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Clinton Vetoes D.C. Budget

September 28, 1999

WASHINGTON (AP) _ President Clinton vetoed Congress’ budget for the District of Columbia on Tuesday because Congress added numerous ``unacceptable″ restrictions ``that prevent local residents from making their own decisions about local matters,″ he said in a statement.

The budget as drafted on Capitol Hill would, for example, prevent the district from spending its own funds to lobby for voting rights for its citizens and undermine a local medicinal marijuana initiative.

But Linda Ricci, spokeswoman for the Office of Management and Budget, said Clinton acted to defend the principle of home rule, not in response to any individual restriction.

``This is not about the ins and outs of each rider,″ she said. ``This is about permitting the local residents of the District of Columbia to make their own decisions about local matters the way that any citizen of any other city in America is entitled to.″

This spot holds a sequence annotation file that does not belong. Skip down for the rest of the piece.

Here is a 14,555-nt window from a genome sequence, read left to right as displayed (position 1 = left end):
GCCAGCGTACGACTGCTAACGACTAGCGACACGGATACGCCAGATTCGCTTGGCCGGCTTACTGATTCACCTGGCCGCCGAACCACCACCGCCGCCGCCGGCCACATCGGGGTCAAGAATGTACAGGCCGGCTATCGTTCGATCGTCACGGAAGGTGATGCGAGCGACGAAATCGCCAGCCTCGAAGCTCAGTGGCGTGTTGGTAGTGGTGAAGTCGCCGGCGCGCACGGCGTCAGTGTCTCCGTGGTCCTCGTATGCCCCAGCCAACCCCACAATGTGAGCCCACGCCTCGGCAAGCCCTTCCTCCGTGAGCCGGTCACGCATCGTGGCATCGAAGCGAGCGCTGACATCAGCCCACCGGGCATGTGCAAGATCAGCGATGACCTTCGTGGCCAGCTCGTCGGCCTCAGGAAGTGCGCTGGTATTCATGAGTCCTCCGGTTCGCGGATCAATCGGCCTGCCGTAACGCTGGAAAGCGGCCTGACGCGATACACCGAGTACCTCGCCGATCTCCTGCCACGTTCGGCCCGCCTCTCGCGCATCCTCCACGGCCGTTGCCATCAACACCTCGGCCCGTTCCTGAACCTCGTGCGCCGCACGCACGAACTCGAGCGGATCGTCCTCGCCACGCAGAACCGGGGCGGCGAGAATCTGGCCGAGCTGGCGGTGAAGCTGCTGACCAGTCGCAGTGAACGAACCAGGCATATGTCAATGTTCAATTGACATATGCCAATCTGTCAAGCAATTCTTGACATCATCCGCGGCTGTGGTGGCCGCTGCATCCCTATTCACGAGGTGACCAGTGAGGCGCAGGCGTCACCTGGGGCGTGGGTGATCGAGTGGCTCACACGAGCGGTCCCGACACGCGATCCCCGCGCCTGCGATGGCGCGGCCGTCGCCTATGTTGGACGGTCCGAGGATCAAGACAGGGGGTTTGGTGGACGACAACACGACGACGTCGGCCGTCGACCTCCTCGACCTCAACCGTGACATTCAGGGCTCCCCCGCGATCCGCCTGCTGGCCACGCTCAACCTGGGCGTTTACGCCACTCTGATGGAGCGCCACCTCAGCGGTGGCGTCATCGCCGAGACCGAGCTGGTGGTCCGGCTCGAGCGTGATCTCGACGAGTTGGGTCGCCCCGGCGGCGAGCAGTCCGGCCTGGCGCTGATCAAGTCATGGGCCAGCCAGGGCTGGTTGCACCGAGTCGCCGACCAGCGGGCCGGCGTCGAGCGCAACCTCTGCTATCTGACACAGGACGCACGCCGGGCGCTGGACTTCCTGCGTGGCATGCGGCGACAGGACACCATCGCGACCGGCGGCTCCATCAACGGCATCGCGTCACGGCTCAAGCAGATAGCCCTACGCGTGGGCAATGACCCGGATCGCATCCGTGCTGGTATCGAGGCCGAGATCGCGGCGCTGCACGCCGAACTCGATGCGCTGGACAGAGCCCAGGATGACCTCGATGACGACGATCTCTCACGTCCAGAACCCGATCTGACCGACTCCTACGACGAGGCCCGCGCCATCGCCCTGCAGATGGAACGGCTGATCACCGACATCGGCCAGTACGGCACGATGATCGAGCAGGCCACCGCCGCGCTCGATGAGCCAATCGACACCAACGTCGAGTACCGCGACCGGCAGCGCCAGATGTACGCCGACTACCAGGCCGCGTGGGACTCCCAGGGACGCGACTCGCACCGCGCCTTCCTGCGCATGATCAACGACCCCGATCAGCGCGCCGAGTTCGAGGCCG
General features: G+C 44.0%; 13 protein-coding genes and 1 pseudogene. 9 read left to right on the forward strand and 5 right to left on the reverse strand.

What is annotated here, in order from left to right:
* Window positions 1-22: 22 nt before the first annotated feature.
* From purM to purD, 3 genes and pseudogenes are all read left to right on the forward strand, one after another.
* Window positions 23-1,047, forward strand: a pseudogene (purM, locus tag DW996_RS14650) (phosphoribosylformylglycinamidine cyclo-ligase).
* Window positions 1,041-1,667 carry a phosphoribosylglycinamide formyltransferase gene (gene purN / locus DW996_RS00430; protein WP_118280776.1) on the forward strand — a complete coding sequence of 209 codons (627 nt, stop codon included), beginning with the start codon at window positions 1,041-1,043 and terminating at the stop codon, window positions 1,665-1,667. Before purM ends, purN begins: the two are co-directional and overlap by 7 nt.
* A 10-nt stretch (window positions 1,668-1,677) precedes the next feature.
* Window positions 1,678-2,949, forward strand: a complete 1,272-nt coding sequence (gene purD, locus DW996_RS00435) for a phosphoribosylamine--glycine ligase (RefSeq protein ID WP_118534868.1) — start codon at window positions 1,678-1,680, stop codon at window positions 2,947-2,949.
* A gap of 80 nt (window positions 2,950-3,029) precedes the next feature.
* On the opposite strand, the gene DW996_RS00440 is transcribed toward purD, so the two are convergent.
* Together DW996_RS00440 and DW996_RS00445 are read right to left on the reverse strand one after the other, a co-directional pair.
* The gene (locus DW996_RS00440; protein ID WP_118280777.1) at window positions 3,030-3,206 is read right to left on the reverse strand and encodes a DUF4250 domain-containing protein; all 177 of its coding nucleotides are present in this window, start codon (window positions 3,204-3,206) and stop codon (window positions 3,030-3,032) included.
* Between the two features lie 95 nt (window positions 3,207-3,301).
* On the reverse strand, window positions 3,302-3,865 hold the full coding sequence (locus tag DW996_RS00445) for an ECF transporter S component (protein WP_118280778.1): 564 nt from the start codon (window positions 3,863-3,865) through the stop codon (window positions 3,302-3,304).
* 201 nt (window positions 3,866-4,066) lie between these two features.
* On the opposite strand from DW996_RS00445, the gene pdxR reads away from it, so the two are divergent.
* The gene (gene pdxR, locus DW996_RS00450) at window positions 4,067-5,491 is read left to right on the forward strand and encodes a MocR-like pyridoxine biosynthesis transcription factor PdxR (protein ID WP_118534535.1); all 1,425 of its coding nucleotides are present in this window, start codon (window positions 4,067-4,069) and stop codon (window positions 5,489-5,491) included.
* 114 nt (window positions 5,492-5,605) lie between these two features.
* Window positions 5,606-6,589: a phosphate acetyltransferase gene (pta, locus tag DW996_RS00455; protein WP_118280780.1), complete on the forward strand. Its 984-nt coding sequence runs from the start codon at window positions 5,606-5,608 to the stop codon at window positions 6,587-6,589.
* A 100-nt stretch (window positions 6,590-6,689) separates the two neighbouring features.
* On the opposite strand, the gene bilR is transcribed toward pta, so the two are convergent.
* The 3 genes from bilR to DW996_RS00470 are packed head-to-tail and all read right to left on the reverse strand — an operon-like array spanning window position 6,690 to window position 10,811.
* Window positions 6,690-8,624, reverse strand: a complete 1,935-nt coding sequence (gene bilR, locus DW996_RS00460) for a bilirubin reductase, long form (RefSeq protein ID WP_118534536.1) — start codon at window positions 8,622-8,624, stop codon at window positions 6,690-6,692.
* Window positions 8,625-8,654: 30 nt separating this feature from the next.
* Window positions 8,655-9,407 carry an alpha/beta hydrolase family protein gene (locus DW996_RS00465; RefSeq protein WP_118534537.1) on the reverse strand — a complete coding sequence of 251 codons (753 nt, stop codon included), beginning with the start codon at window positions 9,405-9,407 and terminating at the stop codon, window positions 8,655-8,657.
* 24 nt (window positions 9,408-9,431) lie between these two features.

Although the measure would govern how the district could spend the entire $5.1 billion budget, the federal government would provide less than one-tenth of the total, $429 million, with local taxes and fees providing the rest.

It would have prevented the city from allowing the use of marijuana for medical purposes despite a Nov. 3 referendum _ approved by 69 percent of the voters _ that backed such a policy.

The bill also would have required the National Park Service to implement an earlier decision allowing towers to be built in Rock Creek Park for cellular phone use. Local leaders and environmentalists have objected.

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